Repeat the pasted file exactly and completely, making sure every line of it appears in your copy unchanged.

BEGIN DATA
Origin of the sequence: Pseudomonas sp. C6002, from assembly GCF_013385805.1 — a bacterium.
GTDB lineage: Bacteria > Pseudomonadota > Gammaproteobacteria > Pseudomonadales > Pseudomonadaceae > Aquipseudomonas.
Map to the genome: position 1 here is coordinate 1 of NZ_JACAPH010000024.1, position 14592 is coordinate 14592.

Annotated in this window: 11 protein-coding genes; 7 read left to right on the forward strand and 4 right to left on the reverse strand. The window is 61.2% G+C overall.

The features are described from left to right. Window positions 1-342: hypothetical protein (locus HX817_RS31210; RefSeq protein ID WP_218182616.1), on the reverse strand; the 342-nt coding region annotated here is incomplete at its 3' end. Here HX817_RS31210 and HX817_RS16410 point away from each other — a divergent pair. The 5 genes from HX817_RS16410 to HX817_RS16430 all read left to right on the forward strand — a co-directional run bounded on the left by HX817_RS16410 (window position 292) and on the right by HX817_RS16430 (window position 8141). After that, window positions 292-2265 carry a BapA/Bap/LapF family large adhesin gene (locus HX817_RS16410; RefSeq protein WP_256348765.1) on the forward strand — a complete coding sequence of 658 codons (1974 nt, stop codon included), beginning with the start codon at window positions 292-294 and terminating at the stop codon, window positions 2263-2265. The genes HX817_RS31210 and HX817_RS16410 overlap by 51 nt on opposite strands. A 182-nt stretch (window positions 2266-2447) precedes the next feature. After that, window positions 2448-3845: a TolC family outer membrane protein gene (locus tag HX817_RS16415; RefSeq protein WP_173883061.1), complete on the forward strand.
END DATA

Origin of the sequence: Pseudomonas sp. C6002, from assembly GCF_013385805.1 — a bacterium.
GTDB lineage: Bacteria > Pseudomonadota > Gammaproteobacteria > Pseudomonadales > Pseudomonadaceae > Aquipseudomonas.
Map to the genome: position 1 here is coordinate 1 of NZ_JACAPH010000024.1, position 14592 is coordinate 14592.

Annotated in this window: 11 protein-coding genes; 7 read left to right on the forward strand and 4 right to left on the reverse strand. The window is 61.2% G+C overall.

The features are described from left to right. Window positions 1-342: hypothetical protein (locus HX817_RS31210; RefSeq protein ID WP_218182616.1), on the reverse strand; the 342-nt coding region annotated here is incomplete at its 3' end. Here HX817_RS31210 and HX817_RS16410 point away from each other — a divergent pair. The 5 genes from HX817_RS16410 to HX817_RS16430 all read left to right on the forward strand — a co-directional run bounded on the left by HX817_RS16410 (window position 292) and on the right by HX817_RS16430 (window position 8141). After that, window positions 292-2265 carry a BapA/Bap/LapF family large adhesin gene (locus HX817_RS16410; RefSeq protein WP_256348765.1) on the forward strand — a complete coding sequence of 658 codons (1974 nt, stop codon included), beginning with the start codon at window positions 292-294 and terminating at the stop codon, window positions 2263-2265. The genes HX817_RS31210 and HX817_RS16410 overlap by 51 nt on opposite strands. A 182-nt stretch (window positions 2266-2447) precedes the next feature. After that, window positions 2448-3845: a TolC family outer membrane protein gene (locus tag HX817_RS16415; RefSeq protein WP_173883061.1), complete on the forward strand.